You admit as much when you mention your checkbook (and I'm sure your car payment, mortgage, credit cards, bank account, etc, etc, etc.)
Art class didn't teach you how to manage your finances, did it?
The correct way of saying it would be "I, FF, didn't choose to do much with math, professionally".
Art or music?studied those so called extras, and now make a great living because of one of them.
If math did nothing for you, how do you know you make a great living? Or how much to charge at all?
As I said, I'm not against art. I'm against art at the expense of vital, universal, basics. Math. Reading/writing. Science.
You, the individual, can choose the reject them. That does not make your abandonment valid for all in the system.
ON this, I'm a big liberal. I demand the State mandate we do it my way for everyone for whats best for society as a whole. You 1%'ers can get your art and music from private sources.
Without basic math skills, and basic bookkeeping/economics, you are not a functional or productive member of our society.
Without basic life skills, and basic science knowledge, you are not a functional or productive member of our society.
Save the florid prose for the Union Meeting kiddo. This isn't an all or nothing, one or the other argument. It's a matter of prioritization and budgets.
If there is only enough money and/or quality teachers to teach something, it better something vital first. Art is wonderful, music even more so, both are strong passions in my own life, but neither are vital, neither are mandatory in terms of building a functional member of society, and both can be persued by those interested outside of school.
If you folks can figure out how to get kids to read, write, know math and bookkeeping and basic life skills AND learn some art, thats on you, the public education system from top to bottom.
Do a better job as a system, more efficiently, and you can toss in all the art and music your school districts budget can afford. But only if it does not effect the learning of the more vital life skills.
Last edited by Warfish; 07-17-2012 at 11:14 AM.
Everybody wins, especially the kids. After all, that's what it's all about, right?
Last edited by copernicus; 07-17-2012 at 01:39 PM.
Despite your hatred of those who pay for this system, we will continue to have our say, if only at the ballot box and via our free speech rights. Try to remember, you serve us, serve society and specificly the taxpayers who pay for every penny you make and your school spends. We taxpayers do not serve you.
The idea we shouldn't have a say....well, I will agree to disagree with such a viewpoint. You are not a part of some ruling class, above the rest of us, and beyond our criticism or direction. Your demanding, self-protectionist, insular and at times hateful (towards taxpayers) rhetoric here is evidence of why proper oversight by the taxpaying public is so vital for our public services to operate reasonably and responsably, and in line with our (taxpayers) expectations and desires.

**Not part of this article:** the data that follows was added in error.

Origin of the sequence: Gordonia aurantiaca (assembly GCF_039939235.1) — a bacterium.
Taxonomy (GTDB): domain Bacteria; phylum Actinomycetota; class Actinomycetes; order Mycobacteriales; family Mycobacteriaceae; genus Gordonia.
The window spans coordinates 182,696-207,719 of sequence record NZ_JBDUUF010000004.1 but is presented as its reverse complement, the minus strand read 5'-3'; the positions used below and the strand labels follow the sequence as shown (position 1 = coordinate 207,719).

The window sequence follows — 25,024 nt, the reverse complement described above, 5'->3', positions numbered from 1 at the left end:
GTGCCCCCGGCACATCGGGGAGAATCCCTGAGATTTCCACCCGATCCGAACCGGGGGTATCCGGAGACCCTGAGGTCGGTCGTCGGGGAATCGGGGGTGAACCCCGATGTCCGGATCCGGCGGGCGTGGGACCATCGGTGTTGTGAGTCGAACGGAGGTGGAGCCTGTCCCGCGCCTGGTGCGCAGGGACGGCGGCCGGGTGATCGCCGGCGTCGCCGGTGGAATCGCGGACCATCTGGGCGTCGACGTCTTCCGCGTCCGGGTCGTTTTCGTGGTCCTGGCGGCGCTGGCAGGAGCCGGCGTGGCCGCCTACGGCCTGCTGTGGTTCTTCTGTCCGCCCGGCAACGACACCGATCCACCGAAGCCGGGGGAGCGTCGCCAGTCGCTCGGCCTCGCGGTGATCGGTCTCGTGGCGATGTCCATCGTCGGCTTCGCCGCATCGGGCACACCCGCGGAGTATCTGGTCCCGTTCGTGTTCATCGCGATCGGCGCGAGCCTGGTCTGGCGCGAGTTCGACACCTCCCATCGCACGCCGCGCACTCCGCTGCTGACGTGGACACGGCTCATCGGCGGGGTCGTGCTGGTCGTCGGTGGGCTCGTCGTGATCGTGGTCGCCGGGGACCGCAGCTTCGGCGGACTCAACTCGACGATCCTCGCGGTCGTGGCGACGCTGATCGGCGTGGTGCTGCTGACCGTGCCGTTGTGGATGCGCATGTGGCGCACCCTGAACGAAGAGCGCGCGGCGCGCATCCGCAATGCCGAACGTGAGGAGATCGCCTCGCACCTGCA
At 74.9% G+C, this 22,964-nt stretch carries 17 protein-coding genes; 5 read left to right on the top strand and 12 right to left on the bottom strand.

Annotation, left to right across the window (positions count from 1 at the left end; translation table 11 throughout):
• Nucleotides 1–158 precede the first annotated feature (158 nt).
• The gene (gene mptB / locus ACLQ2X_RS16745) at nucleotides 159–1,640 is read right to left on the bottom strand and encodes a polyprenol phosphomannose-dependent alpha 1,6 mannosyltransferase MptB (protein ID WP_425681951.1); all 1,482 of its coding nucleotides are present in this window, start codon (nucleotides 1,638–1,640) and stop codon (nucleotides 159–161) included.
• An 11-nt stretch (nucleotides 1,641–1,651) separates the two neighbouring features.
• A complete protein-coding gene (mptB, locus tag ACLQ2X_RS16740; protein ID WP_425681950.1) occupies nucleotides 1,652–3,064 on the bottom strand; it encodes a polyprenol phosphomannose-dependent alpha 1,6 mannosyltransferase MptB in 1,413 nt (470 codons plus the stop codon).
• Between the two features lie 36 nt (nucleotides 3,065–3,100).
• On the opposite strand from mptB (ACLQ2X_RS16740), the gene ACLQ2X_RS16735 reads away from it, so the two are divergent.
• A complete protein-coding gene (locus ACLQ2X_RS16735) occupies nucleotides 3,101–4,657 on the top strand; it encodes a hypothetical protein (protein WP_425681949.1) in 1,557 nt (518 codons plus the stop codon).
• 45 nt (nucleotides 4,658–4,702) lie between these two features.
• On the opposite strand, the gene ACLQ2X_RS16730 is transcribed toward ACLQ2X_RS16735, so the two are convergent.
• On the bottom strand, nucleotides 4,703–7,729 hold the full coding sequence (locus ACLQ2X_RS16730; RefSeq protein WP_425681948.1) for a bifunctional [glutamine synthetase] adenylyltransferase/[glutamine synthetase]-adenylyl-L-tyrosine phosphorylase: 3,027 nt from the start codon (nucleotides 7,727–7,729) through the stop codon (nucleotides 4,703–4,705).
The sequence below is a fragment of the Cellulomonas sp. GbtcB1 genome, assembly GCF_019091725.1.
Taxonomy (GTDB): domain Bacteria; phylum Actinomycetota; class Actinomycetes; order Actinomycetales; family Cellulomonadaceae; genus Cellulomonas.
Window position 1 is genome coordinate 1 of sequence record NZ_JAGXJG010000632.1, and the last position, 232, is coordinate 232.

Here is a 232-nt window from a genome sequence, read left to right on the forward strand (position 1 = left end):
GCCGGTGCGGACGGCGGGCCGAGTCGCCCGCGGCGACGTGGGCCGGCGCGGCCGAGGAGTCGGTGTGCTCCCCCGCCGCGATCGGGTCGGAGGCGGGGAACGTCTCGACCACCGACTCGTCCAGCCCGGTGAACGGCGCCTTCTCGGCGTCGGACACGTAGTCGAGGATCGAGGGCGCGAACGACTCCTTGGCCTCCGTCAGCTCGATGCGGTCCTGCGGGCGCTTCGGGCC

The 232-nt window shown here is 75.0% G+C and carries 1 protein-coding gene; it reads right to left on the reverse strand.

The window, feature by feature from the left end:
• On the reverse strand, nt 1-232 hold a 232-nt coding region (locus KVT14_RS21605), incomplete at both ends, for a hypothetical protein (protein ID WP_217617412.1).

So predictable. Even threw in a NCLB reference.
This is verbatim what the teacher's union tells you to say to maintain your time on the beach.
You simply have no evidence of this, as usual. Kids that don't want to learn simply don't want to learn, whether it is "too much on their plate" or not. The number of kids that would benefit from more school far, far outweighs the few that are already a lost cause. The kids you talk about above are a small percentage of the whole. But then again, why would you consider the big picture if it doesn't suit your narrative?
I for one attended regular (both private and public) schooling, and was home schooled 3 months in the summer while the teachers got tan. Did me just fine. More than fine.
The school calendar is as it is not to make sure we don't "overwhelm" students. You might want to study a little history of your own profession. It has everything to do with farming, and nothing to do with learning. Studies have shown in addition to more learning, retention times in children would also increase. Tell me: what other countries have 13 weeks consecutively away from school?
Your true colors are showing. The evidence overwhelming favors the pros over the cons (the biggest of which as far as I can see is "air-conditioning" - lol, as if that can't be overcome) of a year-round system for the students. Try being honest for once that you oppose this for the teachers and your precious time off, that no one else in the working world gets.
For once I can say I agree with President Obama.Originally Posted by Wikipedia
A year round school system is something I fully support.
There is abundant data that students lose significant amounts of knowledge over their three month summer break. I believe that children DO need some time unwind and "just be kids," but this time should be spread out in 1-2 week periods throughout the year rather than a concentrated big break during the summer.
And is it me (answering Tater above), or do we (as in the J.I. Poli-Sci Forum) have an overabundance of Teachers, Professors or those married to Teachers/Professors.
It's like half of our regulars have some personal tie-in the PUblic Education. That seems rather higher than average.
Just checking -- if school was lengthened to 12 months, would that imply a pay raise for educators, or would that be their "reasonable service" for what they already receive?
I've heard a lot of extrapolating teacher's pay over 12 months, and it's not usually mentioned in a positive light so I was wondering what the jury thought . . .